People can't forsee themselves becoming old: study

People can't forsee themselves becoming old: study

People can't forsee themselves becoming old: study

 Can't come to terms with changing appearance or getting grey hair as you get older? Blame 'the end of history illusion' phenomenon, which prevents people from seeing themselves differently in the future, a new Harvard study has found.

A study of 19,000 people revealed that when people look back in hindsight it easy to see how much we have changed, than looking into the future, they are rarely able to see how different they are going to be, the Daily Mail reported.

The study by Harvard University researchers explained why a teenager who gets a tattoo never thinks they will regret it, even if they do so later.

The researchers asked the respondents, aged between 18 to 68, to take a survey and asked about their values, personalities and things they liked to do.

Some were asked to reflect back over the last 10 years whilst others were asked to predict how they would change in the coming decade.

The researchers found that across all age ranges, everyone underestimated how much they would be different in the future.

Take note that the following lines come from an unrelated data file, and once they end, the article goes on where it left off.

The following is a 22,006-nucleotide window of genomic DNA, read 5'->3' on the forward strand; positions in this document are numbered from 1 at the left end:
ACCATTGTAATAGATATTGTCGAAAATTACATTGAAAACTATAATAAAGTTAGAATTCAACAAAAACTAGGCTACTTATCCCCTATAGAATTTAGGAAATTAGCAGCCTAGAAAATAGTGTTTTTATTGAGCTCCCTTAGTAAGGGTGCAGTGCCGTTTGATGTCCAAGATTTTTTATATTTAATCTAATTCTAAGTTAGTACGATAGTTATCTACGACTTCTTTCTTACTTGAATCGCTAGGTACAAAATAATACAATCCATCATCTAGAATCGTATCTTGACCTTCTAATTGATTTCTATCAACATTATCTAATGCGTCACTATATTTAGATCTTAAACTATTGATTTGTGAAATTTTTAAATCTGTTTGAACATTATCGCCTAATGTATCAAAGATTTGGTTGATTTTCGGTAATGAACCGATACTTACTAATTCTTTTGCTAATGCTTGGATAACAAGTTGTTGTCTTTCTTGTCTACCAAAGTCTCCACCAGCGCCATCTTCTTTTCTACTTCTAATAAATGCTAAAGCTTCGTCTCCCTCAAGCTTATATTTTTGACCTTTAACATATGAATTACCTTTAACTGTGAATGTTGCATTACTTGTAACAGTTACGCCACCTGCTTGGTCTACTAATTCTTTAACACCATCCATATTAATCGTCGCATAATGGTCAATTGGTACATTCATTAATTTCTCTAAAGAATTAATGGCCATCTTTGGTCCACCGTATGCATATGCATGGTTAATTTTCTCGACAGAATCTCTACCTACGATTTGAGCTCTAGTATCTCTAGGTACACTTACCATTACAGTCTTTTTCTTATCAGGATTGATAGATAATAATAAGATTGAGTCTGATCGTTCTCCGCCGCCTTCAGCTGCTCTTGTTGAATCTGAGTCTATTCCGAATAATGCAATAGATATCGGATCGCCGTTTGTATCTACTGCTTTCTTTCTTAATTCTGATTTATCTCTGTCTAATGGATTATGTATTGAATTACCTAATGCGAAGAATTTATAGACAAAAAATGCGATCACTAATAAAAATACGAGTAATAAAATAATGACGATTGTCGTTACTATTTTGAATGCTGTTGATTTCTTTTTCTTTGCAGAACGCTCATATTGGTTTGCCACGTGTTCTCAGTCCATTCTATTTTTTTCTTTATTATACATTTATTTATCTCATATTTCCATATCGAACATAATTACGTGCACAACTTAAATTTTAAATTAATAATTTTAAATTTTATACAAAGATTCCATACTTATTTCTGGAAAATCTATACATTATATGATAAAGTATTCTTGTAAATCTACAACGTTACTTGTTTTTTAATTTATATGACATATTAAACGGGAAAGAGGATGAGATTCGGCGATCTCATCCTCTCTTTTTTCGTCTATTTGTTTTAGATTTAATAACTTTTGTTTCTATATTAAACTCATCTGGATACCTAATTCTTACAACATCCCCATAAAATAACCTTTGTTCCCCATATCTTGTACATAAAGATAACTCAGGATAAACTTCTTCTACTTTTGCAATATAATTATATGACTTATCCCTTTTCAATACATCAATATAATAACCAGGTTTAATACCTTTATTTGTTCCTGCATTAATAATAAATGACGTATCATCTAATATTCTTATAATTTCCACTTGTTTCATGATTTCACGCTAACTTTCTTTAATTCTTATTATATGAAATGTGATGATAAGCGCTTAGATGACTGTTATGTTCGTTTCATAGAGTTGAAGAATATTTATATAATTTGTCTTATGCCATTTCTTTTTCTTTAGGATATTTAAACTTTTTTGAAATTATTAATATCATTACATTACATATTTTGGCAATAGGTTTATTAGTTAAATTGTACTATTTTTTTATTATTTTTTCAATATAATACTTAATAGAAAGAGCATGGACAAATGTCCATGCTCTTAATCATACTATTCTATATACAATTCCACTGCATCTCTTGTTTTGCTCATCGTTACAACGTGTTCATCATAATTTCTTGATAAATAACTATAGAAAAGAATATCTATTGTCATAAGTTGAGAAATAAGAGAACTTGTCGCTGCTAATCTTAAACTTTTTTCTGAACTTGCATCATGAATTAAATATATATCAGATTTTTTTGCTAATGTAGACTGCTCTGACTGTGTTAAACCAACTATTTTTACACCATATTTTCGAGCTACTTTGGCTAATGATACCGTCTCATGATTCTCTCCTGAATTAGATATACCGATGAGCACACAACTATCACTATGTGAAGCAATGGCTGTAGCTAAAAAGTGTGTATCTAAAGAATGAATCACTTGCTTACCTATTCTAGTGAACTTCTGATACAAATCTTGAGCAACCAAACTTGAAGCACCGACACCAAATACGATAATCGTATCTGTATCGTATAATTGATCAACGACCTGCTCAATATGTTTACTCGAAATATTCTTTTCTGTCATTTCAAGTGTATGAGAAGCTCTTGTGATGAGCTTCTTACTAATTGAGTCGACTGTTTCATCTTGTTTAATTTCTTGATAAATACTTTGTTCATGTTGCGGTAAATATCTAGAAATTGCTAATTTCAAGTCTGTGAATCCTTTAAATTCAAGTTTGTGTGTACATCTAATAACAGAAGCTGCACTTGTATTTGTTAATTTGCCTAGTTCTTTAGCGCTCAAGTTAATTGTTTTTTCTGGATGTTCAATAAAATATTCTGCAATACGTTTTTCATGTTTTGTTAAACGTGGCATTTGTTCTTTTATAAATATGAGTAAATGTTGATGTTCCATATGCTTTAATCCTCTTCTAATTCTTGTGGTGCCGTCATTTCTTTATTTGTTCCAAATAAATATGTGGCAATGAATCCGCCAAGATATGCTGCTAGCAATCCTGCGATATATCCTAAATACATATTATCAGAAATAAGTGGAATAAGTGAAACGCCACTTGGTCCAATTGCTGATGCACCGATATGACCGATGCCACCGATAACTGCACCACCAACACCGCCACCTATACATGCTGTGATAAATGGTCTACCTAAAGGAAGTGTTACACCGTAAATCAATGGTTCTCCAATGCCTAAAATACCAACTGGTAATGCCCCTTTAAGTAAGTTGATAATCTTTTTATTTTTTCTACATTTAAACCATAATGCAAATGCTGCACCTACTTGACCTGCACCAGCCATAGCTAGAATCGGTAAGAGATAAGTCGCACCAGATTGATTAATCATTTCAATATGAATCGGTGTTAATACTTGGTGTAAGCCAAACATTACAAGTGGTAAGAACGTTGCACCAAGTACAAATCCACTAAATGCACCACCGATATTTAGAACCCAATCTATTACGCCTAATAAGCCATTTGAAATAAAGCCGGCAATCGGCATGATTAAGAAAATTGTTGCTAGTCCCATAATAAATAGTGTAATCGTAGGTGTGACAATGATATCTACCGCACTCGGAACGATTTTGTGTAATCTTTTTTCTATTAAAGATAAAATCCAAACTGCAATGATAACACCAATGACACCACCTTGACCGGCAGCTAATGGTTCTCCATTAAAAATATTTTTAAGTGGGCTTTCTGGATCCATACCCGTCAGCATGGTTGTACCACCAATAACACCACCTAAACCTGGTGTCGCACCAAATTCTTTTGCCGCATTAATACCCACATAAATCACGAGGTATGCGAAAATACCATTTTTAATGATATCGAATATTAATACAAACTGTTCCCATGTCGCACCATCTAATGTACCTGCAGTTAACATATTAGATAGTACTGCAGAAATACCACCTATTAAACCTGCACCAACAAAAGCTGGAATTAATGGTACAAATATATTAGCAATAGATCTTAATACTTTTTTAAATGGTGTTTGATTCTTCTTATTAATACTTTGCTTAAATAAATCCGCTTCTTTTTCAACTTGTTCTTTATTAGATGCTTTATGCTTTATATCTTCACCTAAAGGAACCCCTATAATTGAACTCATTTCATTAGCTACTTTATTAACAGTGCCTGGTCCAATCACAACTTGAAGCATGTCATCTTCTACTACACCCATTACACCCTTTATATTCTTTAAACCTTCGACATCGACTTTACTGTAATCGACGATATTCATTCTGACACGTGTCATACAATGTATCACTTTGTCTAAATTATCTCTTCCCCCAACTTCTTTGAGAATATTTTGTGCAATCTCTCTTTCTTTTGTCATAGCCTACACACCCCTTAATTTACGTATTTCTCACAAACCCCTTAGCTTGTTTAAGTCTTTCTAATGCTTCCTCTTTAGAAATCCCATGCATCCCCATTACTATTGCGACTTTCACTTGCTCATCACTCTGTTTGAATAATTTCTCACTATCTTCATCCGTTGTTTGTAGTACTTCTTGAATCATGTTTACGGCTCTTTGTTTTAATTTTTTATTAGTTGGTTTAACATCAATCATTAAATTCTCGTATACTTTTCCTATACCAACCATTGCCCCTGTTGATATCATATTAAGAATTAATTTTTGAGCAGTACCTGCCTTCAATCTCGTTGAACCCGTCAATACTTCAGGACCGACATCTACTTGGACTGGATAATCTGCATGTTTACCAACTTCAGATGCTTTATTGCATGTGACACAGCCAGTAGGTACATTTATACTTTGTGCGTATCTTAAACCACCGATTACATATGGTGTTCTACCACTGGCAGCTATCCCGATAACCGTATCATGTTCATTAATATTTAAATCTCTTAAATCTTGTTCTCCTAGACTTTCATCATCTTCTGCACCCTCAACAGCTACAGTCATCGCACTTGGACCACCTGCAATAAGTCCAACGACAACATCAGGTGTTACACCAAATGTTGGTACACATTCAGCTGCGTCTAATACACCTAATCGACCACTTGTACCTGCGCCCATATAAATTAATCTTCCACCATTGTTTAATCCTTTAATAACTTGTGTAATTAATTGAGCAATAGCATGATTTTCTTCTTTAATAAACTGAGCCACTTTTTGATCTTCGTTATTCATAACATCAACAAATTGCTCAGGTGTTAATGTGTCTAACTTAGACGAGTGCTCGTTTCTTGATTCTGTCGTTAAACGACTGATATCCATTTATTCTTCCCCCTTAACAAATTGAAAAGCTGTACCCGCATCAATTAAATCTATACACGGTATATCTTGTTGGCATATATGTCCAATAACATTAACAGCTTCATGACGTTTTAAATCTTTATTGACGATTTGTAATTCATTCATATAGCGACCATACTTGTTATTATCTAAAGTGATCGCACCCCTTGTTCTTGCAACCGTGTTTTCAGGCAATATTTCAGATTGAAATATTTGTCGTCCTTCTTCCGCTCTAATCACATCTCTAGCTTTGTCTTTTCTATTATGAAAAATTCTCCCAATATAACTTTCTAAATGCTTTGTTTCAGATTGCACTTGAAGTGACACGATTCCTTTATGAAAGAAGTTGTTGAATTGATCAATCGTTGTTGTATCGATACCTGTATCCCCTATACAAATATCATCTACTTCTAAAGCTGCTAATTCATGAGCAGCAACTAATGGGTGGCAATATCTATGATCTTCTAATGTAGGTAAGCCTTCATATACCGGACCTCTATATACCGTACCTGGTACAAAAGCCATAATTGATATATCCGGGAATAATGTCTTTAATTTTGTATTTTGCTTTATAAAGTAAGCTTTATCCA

When it came to music for example, most people expected artists like Coldplay or Rhianna to play on into their old age - even though they will by then long have stopped making music.

"What we never seem to realise is that our future selves will look back and think the very same thing about us. At every age we think we're having the last laugh, and at every age we're wrong," Lead researcher and psychologist at the University Daniel Gilbert said.

"Life is a process of growing and changing, and what our results suggest is that growth and change really never stops, despite the fact that at every age from 18 to 68, we think it's pretty much come to a close."
"Believing that we just reached the peak of our personal evolution makes us feel good.

The 'I wish that I knew then what I know now' experience might give us a sense of satisfaction and meaning, whereas realising how transient our preferences and values are might lead us to doubt every decision and generate anxiety," researcher Jordi Quoidbach said.